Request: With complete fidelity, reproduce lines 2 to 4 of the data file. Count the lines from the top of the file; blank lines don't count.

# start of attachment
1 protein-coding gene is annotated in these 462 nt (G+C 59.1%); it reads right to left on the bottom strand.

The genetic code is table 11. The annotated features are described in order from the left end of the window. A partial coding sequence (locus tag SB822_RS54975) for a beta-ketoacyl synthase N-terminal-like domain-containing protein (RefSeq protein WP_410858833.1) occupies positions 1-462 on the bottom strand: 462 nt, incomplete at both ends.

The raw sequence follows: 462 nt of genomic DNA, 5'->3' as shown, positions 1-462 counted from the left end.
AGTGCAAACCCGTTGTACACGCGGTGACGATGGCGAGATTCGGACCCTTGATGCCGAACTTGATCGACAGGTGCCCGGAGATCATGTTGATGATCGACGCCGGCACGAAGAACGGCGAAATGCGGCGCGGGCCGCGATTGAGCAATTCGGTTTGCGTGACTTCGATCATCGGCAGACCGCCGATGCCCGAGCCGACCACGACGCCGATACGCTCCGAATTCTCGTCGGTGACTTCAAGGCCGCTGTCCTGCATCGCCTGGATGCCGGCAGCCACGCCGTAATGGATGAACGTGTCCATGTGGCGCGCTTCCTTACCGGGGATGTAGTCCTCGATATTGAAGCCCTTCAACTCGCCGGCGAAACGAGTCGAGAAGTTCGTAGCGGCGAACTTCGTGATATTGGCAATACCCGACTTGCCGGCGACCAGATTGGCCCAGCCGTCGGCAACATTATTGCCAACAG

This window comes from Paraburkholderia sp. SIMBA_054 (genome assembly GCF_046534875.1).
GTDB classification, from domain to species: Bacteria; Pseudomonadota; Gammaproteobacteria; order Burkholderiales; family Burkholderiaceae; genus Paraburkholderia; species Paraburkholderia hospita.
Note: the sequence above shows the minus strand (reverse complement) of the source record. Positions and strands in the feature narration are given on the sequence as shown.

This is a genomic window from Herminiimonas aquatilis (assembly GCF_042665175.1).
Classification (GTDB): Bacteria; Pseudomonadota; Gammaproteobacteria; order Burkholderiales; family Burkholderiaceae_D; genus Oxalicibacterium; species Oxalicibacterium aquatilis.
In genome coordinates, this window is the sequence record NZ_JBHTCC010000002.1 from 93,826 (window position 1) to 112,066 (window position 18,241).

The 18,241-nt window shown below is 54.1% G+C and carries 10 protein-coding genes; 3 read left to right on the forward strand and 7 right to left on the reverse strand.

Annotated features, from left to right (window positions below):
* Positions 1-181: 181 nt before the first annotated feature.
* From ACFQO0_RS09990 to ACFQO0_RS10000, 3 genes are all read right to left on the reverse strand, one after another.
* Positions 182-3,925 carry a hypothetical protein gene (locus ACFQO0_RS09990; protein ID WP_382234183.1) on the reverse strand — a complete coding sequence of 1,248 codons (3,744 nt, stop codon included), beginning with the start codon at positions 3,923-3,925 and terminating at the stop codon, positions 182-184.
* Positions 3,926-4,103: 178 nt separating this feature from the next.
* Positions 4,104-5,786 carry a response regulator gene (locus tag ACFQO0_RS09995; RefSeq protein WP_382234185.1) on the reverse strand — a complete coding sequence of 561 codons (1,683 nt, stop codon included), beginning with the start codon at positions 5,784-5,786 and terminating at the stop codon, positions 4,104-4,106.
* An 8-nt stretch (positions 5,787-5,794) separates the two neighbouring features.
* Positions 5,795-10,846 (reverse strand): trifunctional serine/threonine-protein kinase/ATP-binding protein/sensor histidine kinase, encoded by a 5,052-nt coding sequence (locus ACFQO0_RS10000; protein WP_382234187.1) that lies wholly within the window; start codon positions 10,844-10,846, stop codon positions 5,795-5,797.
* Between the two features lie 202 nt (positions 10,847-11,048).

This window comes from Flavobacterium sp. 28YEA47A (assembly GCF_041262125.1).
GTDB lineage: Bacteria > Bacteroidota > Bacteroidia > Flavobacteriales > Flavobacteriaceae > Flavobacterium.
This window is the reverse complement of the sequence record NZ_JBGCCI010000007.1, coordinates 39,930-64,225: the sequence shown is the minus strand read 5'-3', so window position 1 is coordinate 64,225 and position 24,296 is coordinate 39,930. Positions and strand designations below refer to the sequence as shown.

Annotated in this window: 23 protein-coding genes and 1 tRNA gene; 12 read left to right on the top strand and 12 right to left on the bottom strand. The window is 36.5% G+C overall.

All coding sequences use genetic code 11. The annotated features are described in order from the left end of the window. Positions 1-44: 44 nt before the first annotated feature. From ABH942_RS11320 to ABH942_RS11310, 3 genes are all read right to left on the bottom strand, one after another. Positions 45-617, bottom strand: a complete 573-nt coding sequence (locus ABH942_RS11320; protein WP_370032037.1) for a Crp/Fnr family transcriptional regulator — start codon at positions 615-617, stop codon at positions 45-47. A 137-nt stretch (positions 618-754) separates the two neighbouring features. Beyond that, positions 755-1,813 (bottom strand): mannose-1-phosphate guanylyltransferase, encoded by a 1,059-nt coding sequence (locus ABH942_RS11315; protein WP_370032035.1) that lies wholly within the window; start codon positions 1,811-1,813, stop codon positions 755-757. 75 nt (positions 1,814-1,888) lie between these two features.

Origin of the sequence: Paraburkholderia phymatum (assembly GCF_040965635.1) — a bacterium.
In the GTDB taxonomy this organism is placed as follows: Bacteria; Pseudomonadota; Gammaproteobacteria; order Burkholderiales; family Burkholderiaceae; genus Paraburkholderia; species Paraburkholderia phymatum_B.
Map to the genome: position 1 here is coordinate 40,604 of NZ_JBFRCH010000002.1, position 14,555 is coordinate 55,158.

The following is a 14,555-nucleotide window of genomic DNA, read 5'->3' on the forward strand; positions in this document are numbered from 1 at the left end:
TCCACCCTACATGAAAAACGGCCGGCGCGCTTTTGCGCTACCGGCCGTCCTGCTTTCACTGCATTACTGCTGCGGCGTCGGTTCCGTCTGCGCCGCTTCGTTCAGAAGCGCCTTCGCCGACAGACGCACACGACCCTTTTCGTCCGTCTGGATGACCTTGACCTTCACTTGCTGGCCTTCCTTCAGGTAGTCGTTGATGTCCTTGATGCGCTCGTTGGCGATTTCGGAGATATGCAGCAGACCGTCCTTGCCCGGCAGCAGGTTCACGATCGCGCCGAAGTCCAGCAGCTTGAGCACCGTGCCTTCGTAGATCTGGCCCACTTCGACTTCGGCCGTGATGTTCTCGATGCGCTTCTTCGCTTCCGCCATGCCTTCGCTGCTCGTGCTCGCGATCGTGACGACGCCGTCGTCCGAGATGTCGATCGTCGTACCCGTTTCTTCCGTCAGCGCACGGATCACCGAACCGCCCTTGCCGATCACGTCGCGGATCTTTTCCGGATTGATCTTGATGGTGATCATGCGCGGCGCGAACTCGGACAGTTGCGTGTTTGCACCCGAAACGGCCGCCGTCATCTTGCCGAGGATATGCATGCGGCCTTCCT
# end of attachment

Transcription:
The genetic code is table 11. The annotated features are described in order from the left end of the window. A partial coding sequence (locus tag SB822_RS54975) for a beta-ketoacyl synthase N-terminal-like domain-containing protein (RefSeq protein WP_410858833.1) occupies positions 1-462 on the bottom strand: 462 nt, incomplete at both ends.

The raw sequence follows: 462 nt of genomic DNA, 5'->3' as shown, positions 1-462 counted from the left end.
AGTGCAAACCCGTTGTACACGCGGTGACGATGGCGAGATTCGGACCCTTGATGCCGAACTTGATCGACAGGTGCCCGGAGATCATGTTGATGATCGACGCCGGCACGAAGAACGGCGAAATGCGGCGCGGGCCGCGATTGAGCAATTCGGTTTGCGTGACTTCGATCATCGGCAGACCGCCGATGCCCGAGCCGACCACGACGCCGATACGCTCCGAATTCTCGTCGGTGACTTCAAGGCCGCTGTCCTGCATCGCCTGGATGCCGGCAGCCACGCCGTAATGGATGAACGTGTCCATGTGGCGCGCTTCCTTACCGGGGATGTAGTCCTCGATATTGAAGCCCTTCAACTCGCCGGCGAAACGAGTCGAGAAGTTCGTAGCGGCGAACTTCGTGATATTGGCAATACCCGACTTGCCGGCGACCAGATTGGCCCAGCCGTCGGCAACATTATTGCCAACAG